African leaders pay last respects to Ethiopian PM

3 min

African heads of state, including Rwandan President Paul Kagame (pictured), gathered in Addis Ababa Sunday for the state funeral of Ethiopia’s long-time prime minister Meles Zenawi, who died in Brussels August 20 after a prolonged illness.


AFP - Ethiopia will bury its long-serving and powerful prime minister Meles Zenawi on Sunday in the first state funeral staged for a leader of the Horn of Africa nation in more than 80 years.

Several African heads of state and foreign dignitaries arrived in the Ethiopian capital Saturday to pay their respects and sign a book of condolences at the National Palace, where Meles' flag-draped coffin is on display.

Rwandan President Paul Kagame and Boni Yayi, president of Benin, were among those who visited Meles' remains ahead of Sunday's ceremony.

Yayi said the death of Meles was "a great loss" not just for Ethiopia but for the African continent because of his vision and his support of Pan-Africanism.

Also arriving for the funeral were Sudanese President Omar al-Bashir and his southern counterpart Salva Kiir.

The leaders shook hands with Meles's family members and some laid wreaths at the base of the coffin.

Hundreds of Ethiopians, many of them in tears, joined the gathering at the palace on Saturday.

Meles' funeral is set to begin mid-morning Sunday in Addis Ababa's sprawling Meskel Square and will proceed to Holy Trinity Cathedral, where he will be buried.

Several African leaders are expected to speak at the funeral, as well as Ethiopia's deputy Prime Minister, Hailemariam Desalegn, who will take over government until national elections in 2015.

Senior officials from China, the European Union and the United States are also expected to attend.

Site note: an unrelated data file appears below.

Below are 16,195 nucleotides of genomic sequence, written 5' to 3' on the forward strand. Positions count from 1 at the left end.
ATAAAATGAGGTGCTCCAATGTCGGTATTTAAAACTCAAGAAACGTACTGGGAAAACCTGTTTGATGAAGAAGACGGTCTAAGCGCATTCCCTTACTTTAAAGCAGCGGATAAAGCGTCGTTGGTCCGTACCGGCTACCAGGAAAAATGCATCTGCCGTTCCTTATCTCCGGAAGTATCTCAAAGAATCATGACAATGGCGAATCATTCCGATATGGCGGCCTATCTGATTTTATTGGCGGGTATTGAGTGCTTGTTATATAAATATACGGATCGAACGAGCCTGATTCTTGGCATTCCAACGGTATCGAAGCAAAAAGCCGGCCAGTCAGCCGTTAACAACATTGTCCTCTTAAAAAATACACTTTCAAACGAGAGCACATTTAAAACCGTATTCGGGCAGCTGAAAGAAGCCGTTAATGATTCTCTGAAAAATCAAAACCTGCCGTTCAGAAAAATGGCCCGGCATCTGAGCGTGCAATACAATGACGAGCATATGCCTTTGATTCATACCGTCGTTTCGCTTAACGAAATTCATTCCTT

Meles died in a Brussels hospital on August 20 after an extended illness. He had not been seen in public for two months, spurring rumours about his health. The leader of the Horn of Africa nation took power in 1991 after toppling dictator Mengistu Hailemariam.

He had remained at helm of Ethiopia -- a relatively stable country in the volatile Horn of Africa region -- ever since. But while he was credited with bringing about widespread economic growth, rights groups criticised him for what they said was a crackdown on opposition groups and journalists.

His successor Desalegn will be sworn in after Meles is buried, although no date has been fixed. He is a relatively unknown politician who hails from the south, unlike many of the country's political elite who are from the north.

While Ethiopia has hosted a series of state funerals in recent decades -- including that of popular musician Tilahun Gessesse in 2009 -- the last leader to be so honoured was Empress Zawditu in 1930.

Ethiopia's last emperor Haile Selassie, who was murdered in 1975 by coup leaders, is also buried at Holy Trinity Cathedral.

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